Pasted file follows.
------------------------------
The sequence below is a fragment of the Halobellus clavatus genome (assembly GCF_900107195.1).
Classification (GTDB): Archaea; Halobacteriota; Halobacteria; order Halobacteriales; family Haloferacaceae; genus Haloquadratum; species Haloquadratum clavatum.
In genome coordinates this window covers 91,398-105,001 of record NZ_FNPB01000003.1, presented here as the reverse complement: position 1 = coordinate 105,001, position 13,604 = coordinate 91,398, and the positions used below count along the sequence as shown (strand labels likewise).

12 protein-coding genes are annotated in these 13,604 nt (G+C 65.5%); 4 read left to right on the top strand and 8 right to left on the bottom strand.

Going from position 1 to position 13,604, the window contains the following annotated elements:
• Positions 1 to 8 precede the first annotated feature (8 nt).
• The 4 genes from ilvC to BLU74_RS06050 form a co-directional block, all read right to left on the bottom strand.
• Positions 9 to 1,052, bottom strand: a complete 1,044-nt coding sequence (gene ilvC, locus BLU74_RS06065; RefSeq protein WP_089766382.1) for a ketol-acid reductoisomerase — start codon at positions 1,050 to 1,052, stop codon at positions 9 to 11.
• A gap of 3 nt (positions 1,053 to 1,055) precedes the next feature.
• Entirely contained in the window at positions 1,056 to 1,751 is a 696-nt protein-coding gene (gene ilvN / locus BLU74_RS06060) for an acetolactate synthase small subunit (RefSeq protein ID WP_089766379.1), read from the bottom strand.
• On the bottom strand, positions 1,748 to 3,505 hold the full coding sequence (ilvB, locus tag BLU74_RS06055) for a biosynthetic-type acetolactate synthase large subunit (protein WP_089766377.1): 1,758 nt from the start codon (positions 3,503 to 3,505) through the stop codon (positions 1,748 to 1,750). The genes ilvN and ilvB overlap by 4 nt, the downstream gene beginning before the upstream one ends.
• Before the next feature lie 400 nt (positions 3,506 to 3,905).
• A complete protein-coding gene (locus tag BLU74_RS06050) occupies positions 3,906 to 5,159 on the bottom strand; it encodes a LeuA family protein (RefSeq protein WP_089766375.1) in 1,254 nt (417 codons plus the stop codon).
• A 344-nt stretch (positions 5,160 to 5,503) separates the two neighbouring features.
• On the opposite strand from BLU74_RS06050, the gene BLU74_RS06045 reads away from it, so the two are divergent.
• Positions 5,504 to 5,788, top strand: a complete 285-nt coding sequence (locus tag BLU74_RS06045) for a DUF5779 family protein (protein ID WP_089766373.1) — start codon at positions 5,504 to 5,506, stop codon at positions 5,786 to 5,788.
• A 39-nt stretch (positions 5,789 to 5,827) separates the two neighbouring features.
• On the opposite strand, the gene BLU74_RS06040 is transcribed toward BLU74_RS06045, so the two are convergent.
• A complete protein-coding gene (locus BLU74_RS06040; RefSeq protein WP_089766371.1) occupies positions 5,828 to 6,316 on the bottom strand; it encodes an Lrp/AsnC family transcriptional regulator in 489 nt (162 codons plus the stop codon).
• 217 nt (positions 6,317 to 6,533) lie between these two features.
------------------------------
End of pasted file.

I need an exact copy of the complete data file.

The sequence below is a fragment of the Halobellus clavatus genome (assembly GCF_900107195.1).
Classification (GTDB): Archaea; Halobacteriota; Halobacteria; order Halobacteriales; family Haloferacaceae; genus Haloquadratum; species Haloquadratum clavatum.
In genome coordinates this window covers 91,398-105,001 of record NZ_FNPB01000003.1, presented here as the reverse complement: position 1 = coordinate 105,001, position 13,604 = coordinate 91,398, and the positions used below count along the sequence as shown (strand labels likewise).

12 protein-coding genes are annotated in these 13,604 nt (G+C 65.5%); 4 read left to right on the top strand and 8 right to left on the bottom strand.

Going from position 1 to position 13,604, the window contains the following annotated elements:
• Positions 1 to 8 precede the first annotated feature (8 nt).
• The 4 genes from ilvC to BLU74_RS06050 form a co-directional block, all read right to left on the bottom strand.
• Positions 9 to 1,052, bottom strand: a complete 1,044-nt coding sequence (gene ilvC, locus BLU74_RS06065; RefSeq protein WP_089766382.1) for a ketol-acid reductoisomerase — start codon at positions 1,050 to 1,052, stop codon at positions 9 to 11.
• A gap of 3 nt (positions 1,053 to 1,055) precedes the next feature.
• Entirely contained in the window at positions 1,056 to 1,751 is a 696-nt protein-coding gene (gene ilvN / locus BLU74_RS06060) for an acetolactate synthase small subunit (RefSeq protein ID WP_089766379.1), read from the bottom strand.
• On the bottom strand, positions 1,748 to 3,505 hold the full coding sequence (ilvB, locus tag BLU74_RS06055) for a biosynthetic-type acetolactate synthase large subunit (protein WP_089766377.1): 1,758 nt from the start codon (positions 3,503 to 3,505) through the stop codon (positions 1,748 to 1,750). The genes ilvN and ilvB overlap by 4 nt, the downstream gene beginning before the upstream one ends.
• Before the next feature lie 400 nt (positions 3,506 to 3,905).
• A complete protein-coding gene (locus tag BLU74_RS06050) occupies positions 3,906 to 5,159 on the bottom strand; it encodes a LeuA family protein (RefSeq protein WP_089766375.1) in 1,254 nt (417 codons plus the stop codon).
• A 344-nt stretch (positions 5,160 to 5,503) separates the two neighbouring features.
• On the opposite strand from BLU74_RS06050, the gene BLU74_RS06045 reads away from it, so the two are divergent.
• Positions 5,504 to 5,788, top strand: a complete 285-nt coding sequence (locus tag BLU74_RS06045) for a DUF5779 family protein (protein ID WP_089766373.1) — start codon at positions 5,504 to 5,506, stop codon at positions 5,786 to 5,788.
• A 39-nt stretch (positions 5,789 to 5,827) separates the two neighbouring features.
• On the opposite strand, the gene BLU74_RS06040 is transcribed toward BLU74_RS06045, so the two are convergent.
• A complete protein-coding gene (locus BLU74_RS06040; RefSeq protein WP_089766371.1) occupies positions 5,828 to 6,316 on the bottom strand; it encodes an Lrp/AsnC family transcriptional regulator in 489 nt (162 codons plus the stop codon).
• 217 nt (positions 6,317 to 6,533) lie between these two features.